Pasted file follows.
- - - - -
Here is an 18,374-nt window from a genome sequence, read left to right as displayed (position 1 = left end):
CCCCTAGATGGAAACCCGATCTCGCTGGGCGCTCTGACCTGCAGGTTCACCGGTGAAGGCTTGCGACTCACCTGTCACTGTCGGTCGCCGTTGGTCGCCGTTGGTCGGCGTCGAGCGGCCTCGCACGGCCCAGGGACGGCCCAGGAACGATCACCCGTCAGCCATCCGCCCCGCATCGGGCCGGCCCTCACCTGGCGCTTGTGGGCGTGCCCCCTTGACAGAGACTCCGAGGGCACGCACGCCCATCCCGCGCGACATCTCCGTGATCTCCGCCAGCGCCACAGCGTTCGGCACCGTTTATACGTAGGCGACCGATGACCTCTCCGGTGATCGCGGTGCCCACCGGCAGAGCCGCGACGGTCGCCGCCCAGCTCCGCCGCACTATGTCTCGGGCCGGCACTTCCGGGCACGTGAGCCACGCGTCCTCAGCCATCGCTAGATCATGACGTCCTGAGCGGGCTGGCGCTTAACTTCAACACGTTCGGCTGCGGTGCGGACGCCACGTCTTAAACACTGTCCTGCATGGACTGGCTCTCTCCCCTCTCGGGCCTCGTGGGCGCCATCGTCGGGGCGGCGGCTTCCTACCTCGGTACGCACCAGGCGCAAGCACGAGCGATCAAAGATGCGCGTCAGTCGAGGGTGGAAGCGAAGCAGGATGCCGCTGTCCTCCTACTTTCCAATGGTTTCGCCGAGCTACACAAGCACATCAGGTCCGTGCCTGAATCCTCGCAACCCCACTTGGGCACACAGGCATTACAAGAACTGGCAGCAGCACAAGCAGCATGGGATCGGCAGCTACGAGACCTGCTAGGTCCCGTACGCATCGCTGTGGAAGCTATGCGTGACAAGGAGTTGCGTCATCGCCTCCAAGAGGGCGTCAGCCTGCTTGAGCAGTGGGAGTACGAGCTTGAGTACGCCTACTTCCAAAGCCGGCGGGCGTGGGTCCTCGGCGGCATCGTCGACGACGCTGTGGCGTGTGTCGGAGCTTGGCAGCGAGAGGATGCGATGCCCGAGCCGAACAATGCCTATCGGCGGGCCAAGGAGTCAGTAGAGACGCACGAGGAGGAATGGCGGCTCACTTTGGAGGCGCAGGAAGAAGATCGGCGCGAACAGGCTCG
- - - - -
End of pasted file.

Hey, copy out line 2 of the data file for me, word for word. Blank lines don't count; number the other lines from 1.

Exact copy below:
CCCCTAGATGGAAACCCGATCTCGCTGGGCGCTCTGACCTGCAGGTTCACCGGTGAAGGCTTGCGACTCACCTGTCACTGTCGGTCGCCGTTGGTCGCCGTTGGTCGGCGTCGAGCGGCCTCGCACGGCCCAGGGACGGCCCAGGAACGATCACCCGTCAGCCATCCGCCCCGCATCGGGCCGGCCCTCACCTGGCGCTTGTGGGCGTGCCCCCTTGACAGAGACTCCGAGGGCACGCACGCCCATCCCGCGCGACATCTCCGTGATCTCCGCCAGCGCCACAGCGTTCGGCACCGTTTATACGTAGGCGACCGATGACCTCTCCGGTGATCGCGGTGCCCACCGGCAGAGCCGCGACGGTCGCCGCCCAGCTCCGCCGCACTATGTCTCGGGCCGGCACTTCCGGGCACGTGAGCCACGCGTCCTCAGCCATCGCTAGATCATGACGTCCTGAGCGGGCTGGCGCTTAACTTCAACACGTTCGGCTGCGGTGCGGACGCCACGTCTTAAACACTGTCCTGCATGGACTGGCTCTCTCCCCTCTCGGGCCTCGTGGGCGCCATCGTCGGGGCGGCGGCTTCCTACCTCGGTACGCACCAGGCGCAAGCACGAGCGATCAAAGATGCGCGTCAGTCGAGGGTGGAAGCGAAGCAGGATGCCGCTGTCCTCCTACTTTCCAATGGTTTCGCCGAGCTACACAAGCACATCAGGTCCGTGCCTGAATCCTCGCAACCCCACTTGGGCACACAGGCATTACAAGAACTGGCAGCAGCACAAGCAGCATGGGATCGGCAGCTACGAGACCTGCTAGGTCCCGTACGCATCGCTGTGGAAGCTATGCGTGACAAGGAGTTGCGTCATCGCCTCCAAGAGGGCGTCAGCCTGCTTGAGCAGTGGGAGTACGAGCTTGAGTACGCCTACTTCCAAAGCCGGCGGGCGTGGGTCCTCGGCGGCATCGTCGACGACGCTGTGGCGTGTGTCGGAGCTTGGCAGCGAGAGGATGCGATGCCCGAGCCGAACAATGCCTATCGGCGGGCCAAGGAGTCAGTAGAGACGCACGAGGAGGAATGGCGGCTCACTTTGGAGGCGCAGGAAGAAGATCGGCGCGAACAGGCTCG